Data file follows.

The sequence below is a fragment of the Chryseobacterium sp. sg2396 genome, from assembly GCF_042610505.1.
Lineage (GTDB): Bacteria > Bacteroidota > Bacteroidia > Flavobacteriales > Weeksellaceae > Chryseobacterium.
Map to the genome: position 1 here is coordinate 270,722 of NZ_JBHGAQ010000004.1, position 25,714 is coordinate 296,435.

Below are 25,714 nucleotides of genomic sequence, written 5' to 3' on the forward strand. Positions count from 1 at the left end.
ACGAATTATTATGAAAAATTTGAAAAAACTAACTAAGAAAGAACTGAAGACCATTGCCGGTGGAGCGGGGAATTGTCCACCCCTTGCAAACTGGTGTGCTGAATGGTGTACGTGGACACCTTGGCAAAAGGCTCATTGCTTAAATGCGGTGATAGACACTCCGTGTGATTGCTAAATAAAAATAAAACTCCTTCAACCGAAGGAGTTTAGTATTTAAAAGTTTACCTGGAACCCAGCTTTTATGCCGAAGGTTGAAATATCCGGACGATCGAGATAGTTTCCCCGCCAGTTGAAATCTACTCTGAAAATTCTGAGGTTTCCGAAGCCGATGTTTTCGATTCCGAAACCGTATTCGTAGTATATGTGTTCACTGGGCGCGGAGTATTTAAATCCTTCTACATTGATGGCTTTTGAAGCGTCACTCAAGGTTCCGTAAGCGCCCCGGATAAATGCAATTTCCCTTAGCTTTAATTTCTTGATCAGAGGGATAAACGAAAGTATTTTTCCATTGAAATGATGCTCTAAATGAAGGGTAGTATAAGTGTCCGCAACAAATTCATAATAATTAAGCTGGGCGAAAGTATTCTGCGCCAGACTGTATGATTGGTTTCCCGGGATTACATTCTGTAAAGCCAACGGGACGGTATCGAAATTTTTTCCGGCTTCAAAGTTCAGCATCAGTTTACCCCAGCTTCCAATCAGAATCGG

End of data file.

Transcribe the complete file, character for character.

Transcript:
The sequence below is a fragment of the Chryseobacterium sp. sg2396 genome, from assembly GCF_042610505.1.
Lineage (GTDB): Bacteria > Bacteroidota > Bacteroidia > Flavobacteriales > Weeksellaceae > Chryseobacterium.
Map to the genome: position 1 here is coordinate 270,722 of NZ_JBHGAQ010000004.1, position 25,714 is coordinate 296,435.

Below are 25,714 nucleotides of genomic sequence, written 5' to 3' on the forward strand. Positions count from 1 at the left end.
ACGAATTATTATGAAAAATTTGAAAAAACTAACTAAGAAAGAACTGAAGACCATTGCCGGTGGAGCGGGGAATTGTCCACCCCTTGCAAACTGGTGTGCTGAATGGTGTACGTGGACACCTTGGCAAAAGGCTCATTGCTTAAATGCGGTGATAGACACTCCGTGTGATTGCTAAATAAAAATAAAACTCCTTCAACCGAAGGAGTTTAGTATTTAAAAGTTTACCTGGAACCCAGCTTTTATGCCGAAGGTTGAAATATCCGGACGATCGAGATAGTTTCCCCGCCAGTTGAAATCTACTCTGAAAATTCTGAGGTTTCCGAAGCCGATGTTTTCGATTCCGAAACCGTATTCGTAGTATATGTGTTCACTGGGCGCGGAGTATTTAAATCCTTCTACATTGATGGCTTTTGAAGCGTCACTCAAGGTTCCGTAAGCGCCCCGGATAAATGCAATTTCCCTTAGCTTTAATTTCTTGATCAGAGGGATAAACGAAAGTATTTTTCCATTGAAATGATGCTCTAAATGAAGGGTAGTATAAGTGTCCGCAACAAATTCATAATAATTAAGCTGGGCGAAAGTATTCTGCGCCAGACTGTATGATTGGTTTCCCGGGATTACATTCTGTAAAGCCAACGGGACGGTATCGAAATTTTTTCCGGCTTCAAAGTTCAGCATCAGTTTACCCCAGCTTCCAATCAGAATCGG